Tuesday, January 17, 2012

11:22 PM


Typically, Google’s earmark bare homepage has only been used to fete important birthdays and events with Google Doodles, or to advertise Google characteristics, such as Google Offers or the addition of a blue arrow to call attending to the beginning of Google Plus.


But today, millions of people visiting Google’s home page will be wished with a link showing the company’s opposition to disputatious anti-piracy law SOPA, the halt On-line Piracy Law.

"Like lots of entrepreneurs, and Web users, we fight these bills because there are brilliant, targeted routes to close down foreign deceitful websites without requesting US companies to censor the Internet," a Google spokesperson told CNET and affirmed by ClickZ News. "So today we will be linking various other tech companies to highlight this matter on our U.S. home page."

Wikipedia Blackout

Google will not be departure quite as far as some other websites. Wikipedia and 100’s of websites (containing Reddit, WordPress, and FireFox) strategy to go off-line for 24 hours to dissent SOPA. Over the weekend, Google also replied to tweets from NewsCorp’s Rupert Murdoch, who damned Google as a “piracy leader.” Google responded by saying:

Rupert Murdoch

We have worked difficult to assist rights holders deal with piracy. Last year, we took down 05 million encroaching web pages from our search results and invested more than $60 million in the fight against bad ads. Like many other tech companies, we believe there are smart, targeted ways to shut down foreign rogue websites without asking U.S. companies to censor the internet.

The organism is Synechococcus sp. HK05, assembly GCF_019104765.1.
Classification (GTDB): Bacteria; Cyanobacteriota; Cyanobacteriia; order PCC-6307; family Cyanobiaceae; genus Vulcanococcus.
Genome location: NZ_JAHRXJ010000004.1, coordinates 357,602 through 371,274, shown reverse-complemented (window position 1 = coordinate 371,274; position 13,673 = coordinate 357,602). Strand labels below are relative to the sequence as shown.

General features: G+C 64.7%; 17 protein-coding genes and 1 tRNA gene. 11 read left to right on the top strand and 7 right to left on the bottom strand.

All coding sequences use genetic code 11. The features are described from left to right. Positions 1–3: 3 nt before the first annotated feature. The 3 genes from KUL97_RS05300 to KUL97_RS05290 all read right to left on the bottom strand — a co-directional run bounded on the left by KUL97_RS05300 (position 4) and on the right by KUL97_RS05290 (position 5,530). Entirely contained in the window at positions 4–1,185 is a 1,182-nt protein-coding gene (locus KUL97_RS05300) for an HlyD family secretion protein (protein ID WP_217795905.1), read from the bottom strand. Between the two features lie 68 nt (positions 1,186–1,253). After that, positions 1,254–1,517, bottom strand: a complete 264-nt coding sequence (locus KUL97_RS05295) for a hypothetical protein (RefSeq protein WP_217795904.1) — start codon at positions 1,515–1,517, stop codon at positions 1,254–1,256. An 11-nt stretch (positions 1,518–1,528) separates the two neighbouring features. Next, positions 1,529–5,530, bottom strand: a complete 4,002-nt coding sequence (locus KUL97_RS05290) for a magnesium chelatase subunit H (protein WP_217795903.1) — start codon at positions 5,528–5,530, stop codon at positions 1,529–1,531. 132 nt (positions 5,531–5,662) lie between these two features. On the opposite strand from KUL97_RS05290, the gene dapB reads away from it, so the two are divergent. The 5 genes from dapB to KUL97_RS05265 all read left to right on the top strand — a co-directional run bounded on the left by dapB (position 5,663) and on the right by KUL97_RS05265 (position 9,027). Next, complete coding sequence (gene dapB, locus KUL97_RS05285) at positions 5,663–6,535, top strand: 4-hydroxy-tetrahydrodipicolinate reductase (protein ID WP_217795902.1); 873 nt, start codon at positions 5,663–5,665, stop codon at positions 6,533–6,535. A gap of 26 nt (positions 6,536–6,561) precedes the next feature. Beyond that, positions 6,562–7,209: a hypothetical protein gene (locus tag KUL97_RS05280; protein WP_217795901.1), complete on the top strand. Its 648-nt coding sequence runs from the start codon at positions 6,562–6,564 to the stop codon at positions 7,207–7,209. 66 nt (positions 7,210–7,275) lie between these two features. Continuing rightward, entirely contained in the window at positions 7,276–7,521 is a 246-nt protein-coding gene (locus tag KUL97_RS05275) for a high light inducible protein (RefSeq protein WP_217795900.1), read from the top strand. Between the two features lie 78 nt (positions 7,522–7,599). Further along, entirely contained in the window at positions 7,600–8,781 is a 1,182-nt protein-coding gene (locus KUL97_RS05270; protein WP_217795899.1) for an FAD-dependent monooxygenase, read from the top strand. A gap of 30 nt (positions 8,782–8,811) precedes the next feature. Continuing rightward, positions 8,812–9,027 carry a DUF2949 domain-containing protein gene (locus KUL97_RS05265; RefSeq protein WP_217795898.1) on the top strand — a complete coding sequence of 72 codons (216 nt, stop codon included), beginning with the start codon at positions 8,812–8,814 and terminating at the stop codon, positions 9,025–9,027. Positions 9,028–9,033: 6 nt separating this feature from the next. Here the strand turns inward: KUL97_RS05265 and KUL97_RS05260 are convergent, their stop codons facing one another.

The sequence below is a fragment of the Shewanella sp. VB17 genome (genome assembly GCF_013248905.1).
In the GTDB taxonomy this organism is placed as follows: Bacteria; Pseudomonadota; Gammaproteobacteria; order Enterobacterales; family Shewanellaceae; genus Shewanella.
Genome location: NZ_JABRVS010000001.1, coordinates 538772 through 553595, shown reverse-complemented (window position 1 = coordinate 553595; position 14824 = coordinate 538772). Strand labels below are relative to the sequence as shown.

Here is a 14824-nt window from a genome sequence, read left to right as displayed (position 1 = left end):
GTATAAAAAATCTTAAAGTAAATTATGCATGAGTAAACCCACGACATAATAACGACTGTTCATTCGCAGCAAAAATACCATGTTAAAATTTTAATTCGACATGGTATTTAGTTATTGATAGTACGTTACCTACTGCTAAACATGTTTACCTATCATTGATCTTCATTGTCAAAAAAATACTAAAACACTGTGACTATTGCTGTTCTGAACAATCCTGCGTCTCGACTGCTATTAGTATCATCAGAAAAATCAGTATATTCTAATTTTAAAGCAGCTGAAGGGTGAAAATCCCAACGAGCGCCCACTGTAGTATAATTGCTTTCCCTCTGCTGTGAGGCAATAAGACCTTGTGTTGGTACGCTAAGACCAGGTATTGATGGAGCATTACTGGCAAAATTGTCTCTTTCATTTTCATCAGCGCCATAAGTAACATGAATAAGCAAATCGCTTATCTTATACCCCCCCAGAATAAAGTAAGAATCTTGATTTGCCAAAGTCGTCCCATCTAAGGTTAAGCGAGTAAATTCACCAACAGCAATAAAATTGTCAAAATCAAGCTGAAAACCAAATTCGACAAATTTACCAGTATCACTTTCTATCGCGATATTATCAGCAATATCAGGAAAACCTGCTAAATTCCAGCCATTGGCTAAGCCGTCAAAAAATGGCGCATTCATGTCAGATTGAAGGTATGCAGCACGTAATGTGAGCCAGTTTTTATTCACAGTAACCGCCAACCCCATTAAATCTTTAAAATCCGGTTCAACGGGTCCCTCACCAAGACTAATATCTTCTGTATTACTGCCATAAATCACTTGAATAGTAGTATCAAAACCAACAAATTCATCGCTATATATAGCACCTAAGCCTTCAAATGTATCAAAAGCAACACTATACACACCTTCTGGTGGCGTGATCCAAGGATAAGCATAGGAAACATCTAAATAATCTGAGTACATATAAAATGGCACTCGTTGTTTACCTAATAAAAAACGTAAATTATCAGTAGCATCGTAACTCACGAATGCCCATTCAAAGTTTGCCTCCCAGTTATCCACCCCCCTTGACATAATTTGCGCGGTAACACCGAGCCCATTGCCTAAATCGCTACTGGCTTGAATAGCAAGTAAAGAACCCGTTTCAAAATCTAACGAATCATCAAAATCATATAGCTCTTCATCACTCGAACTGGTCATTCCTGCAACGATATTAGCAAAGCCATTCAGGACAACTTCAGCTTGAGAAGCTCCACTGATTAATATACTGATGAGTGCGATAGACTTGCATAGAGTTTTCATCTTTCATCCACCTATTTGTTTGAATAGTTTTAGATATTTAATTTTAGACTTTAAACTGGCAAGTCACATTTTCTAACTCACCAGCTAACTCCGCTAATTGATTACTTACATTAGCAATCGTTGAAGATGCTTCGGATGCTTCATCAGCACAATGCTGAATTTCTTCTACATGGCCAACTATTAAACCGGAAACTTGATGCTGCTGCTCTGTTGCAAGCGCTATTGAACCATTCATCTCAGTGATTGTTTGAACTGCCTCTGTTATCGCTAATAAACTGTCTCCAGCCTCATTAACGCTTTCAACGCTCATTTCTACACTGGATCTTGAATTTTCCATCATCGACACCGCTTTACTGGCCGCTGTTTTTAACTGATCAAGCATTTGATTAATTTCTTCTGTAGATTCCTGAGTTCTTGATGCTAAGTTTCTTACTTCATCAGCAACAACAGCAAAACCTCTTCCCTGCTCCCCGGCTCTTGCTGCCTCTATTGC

Google hasn’t concealed their disdain for SOPA. Co-founder Sergey Brin in December placed on Google plus about SOPA and Protect IP Act (PIPA):
… Imagine my amazement when the freshest menace to free speech has come from none other but the US. Two laws presently making their way by congress -- SOPA and PIPA -- give the US government and copyright holders sinful powers containing the ability to hijack DNS and censor search results (and this is even without so much as a proper court trial). When I support their goal of reducing copyright infringement (which I don't believe these laws would fulfill), I am shocked that our lawmakers would contemplate such evaluates that would put us on a par with the most tyrannical nations in the globe.
In November, Google dissent against SOPA at a House Judiciary Commission listening. Google Executive Chairman Eric Schmidt called piracy answers “harsh code of laws” and “Censorship.”